Vegan Champions Retail/FMCG Report 2022: From Boom to Bust? ...| MENAFN.COM

Friday, 19 August 2022 08:19 GMT

Vegan Champions Retail/FMCG Report 2022: From Boom to Bust? On Its Way to Peak Meat? The Long Term Promise

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Dublin, April 15, 2022 (GLOBE NEWSWIRE) -- The 'Vegan Champions Retail/FMCG 2022' report has been added to's offering.
During the Coronavius lockdowns a novel thesis emerged about the consumer societies of the West moving towards 'peak meat'. This argument rested on a number of assumptions, of concerns about climate change coming together with technical innovations in the plant based food sector creating a new dynamic vegan food sector. The idea was that consumers cut back on meat and become flexitarians or become fully fledged vegetarians and vegans for health reasons (with Covid as a diffuse driver of all kinds of fitness and health trends) and to protect the environment (by reducing emissions from the meat industry).
The poster boy of this development were Beyond Meat and Impossible as well as Oatly in the plant based milk sector. Oatly and Beyond Meat launched multi billion IPOs, but at the same time as lockdowns have eased valuations have crashed back down to earth.
From Boom to Bust
A combination of too high price points and also of the product not satisfying consumer demands and needs quite yet has led to this 'bust'. Much of the ebbing of the sales surge was down to products failing to meet taste expectations. Buying in large quantities during the lockdowns highlighted the shortcomings of next-generation plant-based meats.
Price, alongside taste and health credentials, is now the key factor in the companies' efforts to widen the consumer base. Only when these companies hit a certain price threshold, all kinds of retail channels will be available to them. A lower price will enable them to be compared and to get in front of consumers.
Another related issue concerns the actual health benefits of these products. Especially in the case of plant based meat, current product offerings are highly processed foods with a number of additives often with high salt levels. This makes the product look like highly processed food and acts as another barrier to repeat purchases.
So was the plant based craze all hype? We do not think so, we believe that froth has come out of the market and a more realistic view has set in among the investor community about where the vegan or new food sector is headed (and with it its champion companies). We do not think this development is just a fad, but rather a long term trend. As of 2022 plant-based meat substitute sales accounted for about 1% of the total meat market. So there is all to play for still. This view and analysis of the sector is backed up by the big multi nationals muscling in aggressively into the space.
Vegan or new food represents big chance to conquer the 'centre of the plate' which had previously always been off limits for the likes of Unilever and Nestle. Plant-based protein appeals because it is branded, not commodified, enabling the FMCGs to tap into their marketing strengths and create price differentiation between premium and everyday versions of the product. In many markets meat is almost all private label, and has for decades been dominated by meat processors and farmers.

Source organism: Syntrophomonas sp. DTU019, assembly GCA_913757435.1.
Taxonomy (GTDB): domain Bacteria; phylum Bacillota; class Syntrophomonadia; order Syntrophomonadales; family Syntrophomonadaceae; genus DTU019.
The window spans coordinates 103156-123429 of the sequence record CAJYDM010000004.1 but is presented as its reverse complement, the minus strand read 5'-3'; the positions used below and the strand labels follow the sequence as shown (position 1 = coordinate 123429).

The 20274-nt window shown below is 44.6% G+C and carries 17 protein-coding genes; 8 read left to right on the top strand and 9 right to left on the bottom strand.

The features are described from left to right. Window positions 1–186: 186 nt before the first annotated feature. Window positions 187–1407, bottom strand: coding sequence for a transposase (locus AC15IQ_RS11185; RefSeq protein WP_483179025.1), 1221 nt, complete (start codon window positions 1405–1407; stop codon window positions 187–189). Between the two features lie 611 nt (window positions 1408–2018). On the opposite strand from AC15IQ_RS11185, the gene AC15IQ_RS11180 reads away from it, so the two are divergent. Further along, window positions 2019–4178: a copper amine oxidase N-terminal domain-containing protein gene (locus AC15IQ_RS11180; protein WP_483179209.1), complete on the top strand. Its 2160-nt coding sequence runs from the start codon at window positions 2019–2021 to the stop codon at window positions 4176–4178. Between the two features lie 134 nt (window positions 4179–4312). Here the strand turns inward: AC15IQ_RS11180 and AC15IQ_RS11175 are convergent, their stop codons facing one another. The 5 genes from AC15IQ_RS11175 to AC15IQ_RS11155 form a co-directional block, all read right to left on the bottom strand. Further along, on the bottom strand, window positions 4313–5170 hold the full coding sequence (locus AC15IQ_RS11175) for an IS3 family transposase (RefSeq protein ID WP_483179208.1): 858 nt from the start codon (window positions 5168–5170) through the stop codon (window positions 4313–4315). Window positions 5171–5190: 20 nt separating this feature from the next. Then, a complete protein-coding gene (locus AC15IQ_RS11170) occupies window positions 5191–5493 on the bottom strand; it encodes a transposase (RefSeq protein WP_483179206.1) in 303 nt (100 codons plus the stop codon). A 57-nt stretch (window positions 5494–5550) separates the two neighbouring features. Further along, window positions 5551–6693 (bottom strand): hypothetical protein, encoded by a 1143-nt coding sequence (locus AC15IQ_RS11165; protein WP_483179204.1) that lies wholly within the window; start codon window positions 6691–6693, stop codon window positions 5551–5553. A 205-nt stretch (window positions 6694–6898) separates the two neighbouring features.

Now, multinationals are racing to build a business in plant-based protein alternatives, as well as investing for the future in labgrown meat. According to their view, every animal protein will over time have a plant-based alternative. Meat cultivated in bioreactors avoids the issues of bacterial contamination from animal waste and the overuse of antibiotics and hormones in animals. Challenges include getting regulatory approval and increasing production.
Key Questions Answered

  • Which FMCGs, start-ups and retailers lead the way in plant-based food?
  • How will the shift to plant-based food impact retail on the front and back end? And what models are available or in the pipeline?
  • In-store ranges will change, moving even further away from animal derived ingredients, as the success of Beyond Meator Oatly (to name just two) show.
  • Will plant-based alternatives win out or will the meat be grown in labs in future?
  • Who will be the first movers? What are the most innovative models for plant-based food?
  • When will New Food reach parity in taste and price?
  • How can the industry finance the change toward more vegan food?
  • What should retailers do now to be ready for a future when being green will be seen as table stakes?
  • Will retailers have to become more vertically integrated to control various aspects of the supply chain and their emissions footprint, and make production more efficient and sustainable?
  • Why will the role of government be crucial in the transition to plant based foods?
  • Why are the FMCG majors moving into the space and which sectors have they targeted?
  • Were Oatly and Beyond Meat always overhyped?
  • Are we on our way to peak meat? Or are vegan foods just a hype?
  • Are plant-based foods all about basket building and one stop shopping? Is it all about offering vegan products just to capture the whole household shop?

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Tags Alternative Protein Alternative Proteins Plant Based Meat Plant Based Milk Plant Based Protein Protein Alternative


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